Head torches are normally fairly straight forward to interpret what each one does. Once again you need to think about when, where and what activity you will be doing with your light. The fit to your head is very important if you plan to run or cycle with your head torch but not so much if you are just going to use it around a camp. Power of the torch is also important depending on when you will be using it. Power or light output is measured in lumens and can range from anything around 20 up to around 100 for a head torch. However the higher the output the less burn (battery time) you will have from your light. Most powerful lights with longer burn times will have larger battery packs that fit on the back of the head strap or even on an additional waist clip. This can be awkward on longer walks and generally I would recommend staying as light as possible and carrying replacement batteries.
Most rucksacks will be designed for a primary use, Multi Activity (running, biking etc…), General Walking, Hill Walking, Mountaineering and Expeditions. Ultimately size is a deciding factor, most rucksacks volumes are measured in litres ranging from around 10 to 75. There are main features to consider about your bag depend on what you’re doing and what you plan to carry The most common size will be around 25-30 litre as this will cater for most activities. Most quality rucksacks should have similar features; Some sort of back airflow systems to keep your back dryer, Padded waist belt for anything over 25 litres, Hydration pockets for you hydration bladder to fit into, Some sort of additional pockets either on the side or in the rucksack lid, Walking pole attachment points, Compression straps to tuck away any unused space and possibly a rain cover on hiking packs. Face fabrics of your bag a also important, your bag wants to be made of tough stuff but also doesn’t want to weight 20lb before it’s even got anything in. Expedition bags and biking bags normally want to be tougher to put up with some rough handling. Either way you want your bag to last, so make sure your bag is fit for the purpose you’ve brought it.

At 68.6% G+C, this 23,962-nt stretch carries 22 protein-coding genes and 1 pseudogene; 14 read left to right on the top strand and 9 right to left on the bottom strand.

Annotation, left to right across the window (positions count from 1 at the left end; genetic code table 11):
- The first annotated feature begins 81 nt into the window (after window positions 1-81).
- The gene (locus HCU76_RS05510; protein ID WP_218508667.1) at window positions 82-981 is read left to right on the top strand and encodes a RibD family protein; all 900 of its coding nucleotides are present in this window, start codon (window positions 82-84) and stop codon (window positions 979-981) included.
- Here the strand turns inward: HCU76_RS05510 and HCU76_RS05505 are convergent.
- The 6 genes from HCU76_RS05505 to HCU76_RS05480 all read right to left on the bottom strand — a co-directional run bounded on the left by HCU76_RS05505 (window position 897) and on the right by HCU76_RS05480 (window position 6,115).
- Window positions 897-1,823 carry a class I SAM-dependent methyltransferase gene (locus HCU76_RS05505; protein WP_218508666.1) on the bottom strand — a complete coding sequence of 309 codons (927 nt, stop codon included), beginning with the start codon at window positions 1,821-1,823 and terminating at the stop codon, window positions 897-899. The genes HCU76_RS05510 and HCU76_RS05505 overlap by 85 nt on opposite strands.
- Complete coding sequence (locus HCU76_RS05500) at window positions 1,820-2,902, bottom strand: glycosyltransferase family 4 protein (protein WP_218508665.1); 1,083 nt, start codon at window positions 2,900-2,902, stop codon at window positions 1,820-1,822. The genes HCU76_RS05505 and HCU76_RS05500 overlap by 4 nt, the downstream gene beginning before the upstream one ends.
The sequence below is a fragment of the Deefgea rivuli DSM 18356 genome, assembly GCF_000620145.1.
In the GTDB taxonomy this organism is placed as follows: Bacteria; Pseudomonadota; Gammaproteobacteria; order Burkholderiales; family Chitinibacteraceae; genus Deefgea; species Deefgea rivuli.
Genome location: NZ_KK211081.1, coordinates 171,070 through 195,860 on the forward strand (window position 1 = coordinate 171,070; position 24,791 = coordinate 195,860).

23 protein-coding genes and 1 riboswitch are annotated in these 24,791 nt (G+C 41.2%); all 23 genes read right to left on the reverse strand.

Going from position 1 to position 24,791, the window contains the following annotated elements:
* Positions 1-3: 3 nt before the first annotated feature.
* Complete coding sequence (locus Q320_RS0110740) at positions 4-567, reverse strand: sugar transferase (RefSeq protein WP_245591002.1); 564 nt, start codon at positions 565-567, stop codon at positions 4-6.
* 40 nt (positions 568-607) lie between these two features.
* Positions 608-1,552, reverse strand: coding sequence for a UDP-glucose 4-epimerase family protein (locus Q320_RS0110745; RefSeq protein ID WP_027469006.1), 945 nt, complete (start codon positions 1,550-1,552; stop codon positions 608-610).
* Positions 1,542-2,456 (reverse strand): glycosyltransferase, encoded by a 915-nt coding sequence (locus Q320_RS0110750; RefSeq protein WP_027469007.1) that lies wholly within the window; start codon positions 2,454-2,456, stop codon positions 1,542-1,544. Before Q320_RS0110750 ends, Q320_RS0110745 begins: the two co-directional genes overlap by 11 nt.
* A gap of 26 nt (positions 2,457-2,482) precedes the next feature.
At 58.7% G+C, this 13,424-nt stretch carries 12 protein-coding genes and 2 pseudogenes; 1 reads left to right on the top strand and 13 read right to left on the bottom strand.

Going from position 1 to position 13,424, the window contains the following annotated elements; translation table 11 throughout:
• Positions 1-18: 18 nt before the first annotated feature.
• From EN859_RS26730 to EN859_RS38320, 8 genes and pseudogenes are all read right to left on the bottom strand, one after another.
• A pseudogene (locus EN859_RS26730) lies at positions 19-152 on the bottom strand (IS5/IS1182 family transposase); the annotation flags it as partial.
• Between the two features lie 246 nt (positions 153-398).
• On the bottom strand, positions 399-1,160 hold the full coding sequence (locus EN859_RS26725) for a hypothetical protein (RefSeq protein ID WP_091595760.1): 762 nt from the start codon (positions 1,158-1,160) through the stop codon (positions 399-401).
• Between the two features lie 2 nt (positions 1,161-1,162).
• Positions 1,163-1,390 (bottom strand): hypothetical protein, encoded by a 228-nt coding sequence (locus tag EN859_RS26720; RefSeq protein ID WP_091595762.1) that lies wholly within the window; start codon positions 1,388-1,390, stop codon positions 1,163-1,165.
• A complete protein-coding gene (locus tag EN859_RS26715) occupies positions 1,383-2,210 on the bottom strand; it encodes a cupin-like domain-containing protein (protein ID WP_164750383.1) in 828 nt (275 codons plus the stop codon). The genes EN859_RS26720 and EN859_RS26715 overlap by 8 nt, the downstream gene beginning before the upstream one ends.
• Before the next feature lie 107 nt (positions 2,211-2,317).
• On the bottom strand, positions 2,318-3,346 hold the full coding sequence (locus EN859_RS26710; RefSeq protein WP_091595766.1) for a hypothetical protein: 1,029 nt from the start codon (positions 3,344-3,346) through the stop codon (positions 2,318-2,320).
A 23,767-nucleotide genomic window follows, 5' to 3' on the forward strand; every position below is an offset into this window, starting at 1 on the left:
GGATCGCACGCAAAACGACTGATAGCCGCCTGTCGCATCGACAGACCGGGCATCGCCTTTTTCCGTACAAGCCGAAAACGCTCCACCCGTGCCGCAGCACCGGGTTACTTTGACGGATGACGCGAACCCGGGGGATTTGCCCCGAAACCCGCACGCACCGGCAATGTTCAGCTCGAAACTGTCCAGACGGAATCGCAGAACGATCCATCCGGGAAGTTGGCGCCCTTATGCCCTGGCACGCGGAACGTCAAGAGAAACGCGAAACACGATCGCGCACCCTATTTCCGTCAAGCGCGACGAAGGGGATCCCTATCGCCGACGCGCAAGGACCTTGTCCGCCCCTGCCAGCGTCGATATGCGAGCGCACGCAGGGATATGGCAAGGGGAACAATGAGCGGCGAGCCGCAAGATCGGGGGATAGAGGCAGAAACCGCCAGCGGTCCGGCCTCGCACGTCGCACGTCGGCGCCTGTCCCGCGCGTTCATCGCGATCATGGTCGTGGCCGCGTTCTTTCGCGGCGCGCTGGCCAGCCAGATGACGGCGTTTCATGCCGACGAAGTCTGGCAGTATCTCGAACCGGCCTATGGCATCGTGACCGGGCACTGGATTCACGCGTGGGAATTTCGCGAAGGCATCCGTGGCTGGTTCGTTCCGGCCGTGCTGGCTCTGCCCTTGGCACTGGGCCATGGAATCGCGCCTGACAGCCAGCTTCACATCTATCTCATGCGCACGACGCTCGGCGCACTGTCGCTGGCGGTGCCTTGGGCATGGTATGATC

A good night’s sleep is the key to having a good experience on any length of trip. The best feeling after a long day is snuggling down in a warm and dry sleeping bag. When choosing a bag it is important the have the right temperature rated bag for example you don’t want to be going to back backing in Thailand with a -15C rated sleeping bag.
Most technical sleeping bags are mummy shaped these days as they are more efficient at heating up around the body. Decide what the lowest temperature is that you are likely to encounter and choose a bag that will perform to this temperature or just below. Synthetic bags are cheaper, lighter and also keep you warmer if they become damp or wet. A down bag is more of an investment and will last longer than a synthetic back. A down sleeping bag will provide greater warmth to weight ratio and will pack down smaller in most instances.
It is always a fine line (one you don’t want to get wrong) between weight and warmth and size. Ultimately you need to review you environment you will be using it in.